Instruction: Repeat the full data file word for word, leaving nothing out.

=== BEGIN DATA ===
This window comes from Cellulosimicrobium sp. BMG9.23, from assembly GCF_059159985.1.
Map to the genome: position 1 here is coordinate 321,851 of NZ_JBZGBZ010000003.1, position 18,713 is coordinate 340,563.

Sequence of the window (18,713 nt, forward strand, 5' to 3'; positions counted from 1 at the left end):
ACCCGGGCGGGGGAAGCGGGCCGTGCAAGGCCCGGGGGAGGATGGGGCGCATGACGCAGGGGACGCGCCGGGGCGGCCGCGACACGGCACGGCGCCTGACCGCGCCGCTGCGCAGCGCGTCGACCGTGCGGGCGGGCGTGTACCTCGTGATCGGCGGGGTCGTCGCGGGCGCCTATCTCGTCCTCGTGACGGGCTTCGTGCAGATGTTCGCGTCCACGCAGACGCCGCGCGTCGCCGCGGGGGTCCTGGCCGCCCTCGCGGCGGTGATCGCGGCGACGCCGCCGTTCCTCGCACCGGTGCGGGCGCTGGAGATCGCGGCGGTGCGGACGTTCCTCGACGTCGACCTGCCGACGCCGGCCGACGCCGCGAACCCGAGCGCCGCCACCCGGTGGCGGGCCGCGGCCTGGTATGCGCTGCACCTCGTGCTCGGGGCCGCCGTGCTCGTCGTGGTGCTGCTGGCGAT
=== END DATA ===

This window comes from Cellulosimicrobium sp. BMG9.23, from assembly GCF_059159985.1.
Map to the genome: position 1 here is coordinate 321,851 of NZ_JBZGBZ010000003.1, position 18,713 is coordinate 340,563.

Sequence of the window (18,713 nt, forward strand, 5' to 3'; positions counted from 1 at the left end):
ACCCGGGCGGGGGAAGCGGGCCGTGCAAGGCCCGGGGGAGGATGGGGCGCATGACGCAGGGGACGCGCCGGGGCGGCCGCGACACGGCACGGCGCCTGACCGCGCCGCTGCGCAGCGCGTCGACCGTGCGGGCGGGCGTGTACCTCGTGATCGGCGGGGTCGTCGCGGGCGCCTATCTCGTCCTCGTGACGGGCTTCGTGCAGATGTTCGCGTCCACGCAGACGCCGCGCGTCGCCGCGGGGGTCCTGGCCGCCCTCGCGGCGGTGATCGCGGCGACGCCGCCGTTCCTCGCACCGGTGCGGGCGCTGGAGATCGCGGCGGTGCGGACGTTCCTCGACGTCGACCTGCCGACGCCGGCCGACGCCGCGAACCCGAGCGCCGCCACCCGGTGGCGGGCCGCGGCCTGGTATGCGCTGCACCTCGTGCTCGGGGCCGCCGTGCTCGTCGTGGTGCTGCTGGCGAT